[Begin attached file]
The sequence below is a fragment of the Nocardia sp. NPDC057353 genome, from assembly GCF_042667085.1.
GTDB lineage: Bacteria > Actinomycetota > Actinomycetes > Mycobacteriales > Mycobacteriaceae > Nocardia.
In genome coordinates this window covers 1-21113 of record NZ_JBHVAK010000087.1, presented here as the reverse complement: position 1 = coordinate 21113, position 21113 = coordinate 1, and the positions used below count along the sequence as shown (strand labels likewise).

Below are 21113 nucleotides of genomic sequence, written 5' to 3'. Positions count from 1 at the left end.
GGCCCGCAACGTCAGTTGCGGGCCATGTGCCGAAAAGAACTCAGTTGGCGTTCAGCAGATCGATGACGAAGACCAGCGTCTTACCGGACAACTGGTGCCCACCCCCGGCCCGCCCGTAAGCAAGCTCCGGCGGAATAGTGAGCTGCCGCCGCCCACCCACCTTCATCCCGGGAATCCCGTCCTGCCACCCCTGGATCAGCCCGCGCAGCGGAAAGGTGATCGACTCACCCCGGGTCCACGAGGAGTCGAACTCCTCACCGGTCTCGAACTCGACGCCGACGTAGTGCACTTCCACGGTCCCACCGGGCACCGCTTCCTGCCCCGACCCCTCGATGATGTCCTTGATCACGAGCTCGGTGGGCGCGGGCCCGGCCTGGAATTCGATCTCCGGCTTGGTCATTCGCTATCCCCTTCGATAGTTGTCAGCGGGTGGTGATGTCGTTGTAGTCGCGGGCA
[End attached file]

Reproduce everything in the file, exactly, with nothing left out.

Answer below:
The sequence below is a fragment of the Nocardia sp. NPDC057353 genome, from assembly GCF_042667085.1.
GTDB lineage: Bacteria > Actinomycetota > Actinomycetes > Mycobacteriales > Mycobacteriaceae > Nocardia.
In genome coordinates this window covers 1-21113 of record NZ_JBHVAK010000087.1, presented here as the reverse complement: position 1 = coordinate 21113, position 21113 = coordinate 1, and the positions used below count along the sequence as shown (strand labels likewise).

Below are 21113 nucleotides of genomic sequence, written 5' to 3'. Positions count from 1 at the left end.
GGCCCGCAACGTCAGTTGCGGGCCATGTGCCGAAAAGAACTCAGTTGGCGTTCAGCAGATCGATGACGAAGACCAGCGTCTTACCGGACAACTGGTGCCCACCCCCGGCCCGCCCGTAAGCAAGCTCCGGCGGAATAGTGAGCTGCCGCCGCCCACCCACCTTCATCCCGGGAATCCCGTCCTGCCACCCCTGGATCAGCCCGCGCAGCGGAAAGGTGATCGACTCACCCCGGGTCCACGAGGAGTCGAACTCCTCACCGGTCTCGAACTCGACGCCGACGTAGTGCACTTCCACGGTCCCACCGGGCACCGCTTCCTGCCCCGACCCCTCGATGATGTCCTTGATCACGAGCTCGGTGGGCGCGGGCCCGGCCTGGAATTCGATCTCCGGCTTGGTCATTCGCTATCCCCTTCGATAGTTGTCAGCGGGTGGTGATGTCGTTGTAGTCGCGGGCA